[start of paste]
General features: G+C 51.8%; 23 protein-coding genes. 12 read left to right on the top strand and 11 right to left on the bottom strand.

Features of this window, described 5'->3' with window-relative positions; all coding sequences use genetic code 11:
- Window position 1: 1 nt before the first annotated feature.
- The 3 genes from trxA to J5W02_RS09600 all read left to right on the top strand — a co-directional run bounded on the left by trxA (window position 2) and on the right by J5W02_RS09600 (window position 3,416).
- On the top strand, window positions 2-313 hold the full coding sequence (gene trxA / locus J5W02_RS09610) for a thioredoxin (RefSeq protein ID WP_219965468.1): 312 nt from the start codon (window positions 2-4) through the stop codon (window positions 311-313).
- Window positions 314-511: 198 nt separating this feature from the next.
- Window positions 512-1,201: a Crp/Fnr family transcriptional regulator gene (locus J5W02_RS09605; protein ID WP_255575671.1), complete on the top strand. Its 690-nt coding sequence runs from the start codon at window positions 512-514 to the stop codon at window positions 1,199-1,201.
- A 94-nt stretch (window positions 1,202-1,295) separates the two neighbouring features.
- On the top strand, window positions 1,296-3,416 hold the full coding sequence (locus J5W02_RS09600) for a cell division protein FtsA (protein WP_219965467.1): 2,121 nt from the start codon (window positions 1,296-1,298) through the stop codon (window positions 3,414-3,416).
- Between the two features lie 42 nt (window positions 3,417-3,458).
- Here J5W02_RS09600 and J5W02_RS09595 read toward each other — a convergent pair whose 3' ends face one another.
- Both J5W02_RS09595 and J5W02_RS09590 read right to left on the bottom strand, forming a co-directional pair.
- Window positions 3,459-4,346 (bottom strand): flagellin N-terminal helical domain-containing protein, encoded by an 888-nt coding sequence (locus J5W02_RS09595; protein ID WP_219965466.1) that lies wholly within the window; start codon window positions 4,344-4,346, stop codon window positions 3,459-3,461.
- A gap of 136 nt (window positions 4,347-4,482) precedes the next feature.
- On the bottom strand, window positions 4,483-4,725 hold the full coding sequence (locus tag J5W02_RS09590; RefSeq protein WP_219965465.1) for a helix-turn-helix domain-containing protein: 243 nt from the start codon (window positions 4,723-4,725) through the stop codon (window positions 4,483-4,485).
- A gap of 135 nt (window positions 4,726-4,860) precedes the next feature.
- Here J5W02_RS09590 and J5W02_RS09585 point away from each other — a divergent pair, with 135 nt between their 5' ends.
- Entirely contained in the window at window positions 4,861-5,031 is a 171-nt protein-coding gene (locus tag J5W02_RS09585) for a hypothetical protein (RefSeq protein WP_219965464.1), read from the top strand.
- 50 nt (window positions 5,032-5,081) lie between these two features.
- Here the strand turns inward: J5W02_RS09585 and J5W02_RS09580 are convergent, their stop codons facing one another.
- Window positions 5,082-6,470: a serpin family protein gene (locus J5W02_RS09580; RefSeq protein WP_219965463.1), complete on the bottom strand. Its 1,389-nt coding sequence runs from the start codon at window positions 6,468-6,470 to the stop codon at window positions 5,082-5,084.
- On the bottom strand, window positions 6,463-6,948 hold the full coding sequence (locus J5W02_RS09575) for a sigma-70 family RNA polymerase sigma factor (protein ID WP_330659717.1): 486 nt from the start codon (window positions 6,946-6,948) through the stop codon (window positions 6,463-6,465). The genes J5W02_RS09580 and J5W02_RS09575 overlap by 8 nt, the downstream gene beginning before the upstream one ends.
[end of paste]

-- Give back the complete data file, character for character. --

General features: G+C 51.8%; 23 protein-coding genes. 12 read left to right on the top strand and 11 right to left on the bottom strand.

Features of this window, described 5'->3' with window-relative positions; all coding sequences use genetic code 11:
- Window position 1: 1 nt before the first annotated feature.
- The 3 genes from trxA to J5W02_RS09600 all read left to right on the top strand — a co-directional run bounded on the left by trxA (window position 2) and on the right by J5W02_RS09600 (window position 3,416).
- On the top strand, window positions 2-313 hold the full coding sequence (gene trxA / locus J5W02_RS09610) for a thioredoxin (RefSeq protein ID WP_219965468.1): 312 nt from the start codon (window positions 2-4) through the stop codon (window positions 311-313).
- Window positions 314-511: 198 nt separating this feature from the next.
- Window positions 512-1,201: a Crp/Fnr family transcriptional regulator gene (locus J5W02_RS09605; protein ID WP_255575671.1), complete on the top strand. Its 690-nt coding sequence runs from the start codon at window positions 512-514 to the stop codon at window positions 1,199-1,201.
- A 94-nt stretch (window positions 1,202-1,295) separates the two neighbouring features.
- On the top strand, window positions 1,296-3,416 hold the full coding sequence (locus J5W02_RS09600) for a cell division protein FtsA (protein WP_219965467.1): 2,121 nt from the start codon (window positions 1,296-1,298) through the stop codon (window positions 3,414-3,416).
- Between the two features lie 42 nt (window positions 3,417-3,458).
- Here J5W02_RS09600 and J5W02_RS09595 read toward each other — a convergent pair whose 3' ends face one another.
- Both J5W02_RS09595 and J5W02_RS09590 read right to left on the bottom strand, forming a co-directional pair.
- Window positions 3,459-4,346 (bottom strand): flagellin N-terminal helical domain-containing protein, encoded by an 888-nt coding sequence (locus J5W02_RS09595; protein ID WP_219965466.1) that lies wholly within the window; start codon window positions 4,344-4,346, stop codon window positions 3,459-3,461.
- A gap of 136 nt (window positions 4,347-4,482) precedes the next feature.
- On the bottom strand, window positions 4,483-4,725 hold the full coding sequence (locus tag J5W02_RS09590; RefSeq protein WP_219965465.1) for a helix-turn-helix domain-containing protein: 243 nt from the start codon (window positions 4,723-4,725) through the stop codon (window positions 4,483-4,485).
- A gap of 135 nt (window positions 4,726-4,860) precedes the next feature.
- Here J5W02_RS09590 and J5W02_RS09585 point away from each other — a divergent pair, with 135 nt between their 5' ends.
- Entirely contained in the window at window positions 4,861-5,031 is a 171-nt protein-coding gene (locus tag J5W02_RS09585) for a hypothetical protein (RefSeq protein WP_219965464.1), read from the top strand.
- 50 nt (window positions 5,032-5,081) lie between these two features.
- Here the strand turns inward: J5W02_RS09585 and J5W02_RS09580 are convergent, their stop codons facing one another.
- Window positions 5,082-6,470: a serpin family protein gene (locus J5W02_RS09580; RefSeq protein WP_219965463.1), complete on the bottom strand. Its 1,389-nt coding sequence runs from the start codon at window positions 6,468-6,470 to the stop codon at window positions 5,082-5,084.
- On the bottom strand, window positions 6,463-6,948 hold the full coding sequence (locus J5W02_RS09575) for a sigma-70 family RNA polymerase sigma factor (protein ID WP_330659717.1): 486 nt from the start codon (window positions 6,946-6,948) through the stop codon (window positions 6,463-6,465). The genes J5W02_RS09580 and J5W02_RS09575 overlap by 8 nt, the downstream gene beginning before the upstream one ends.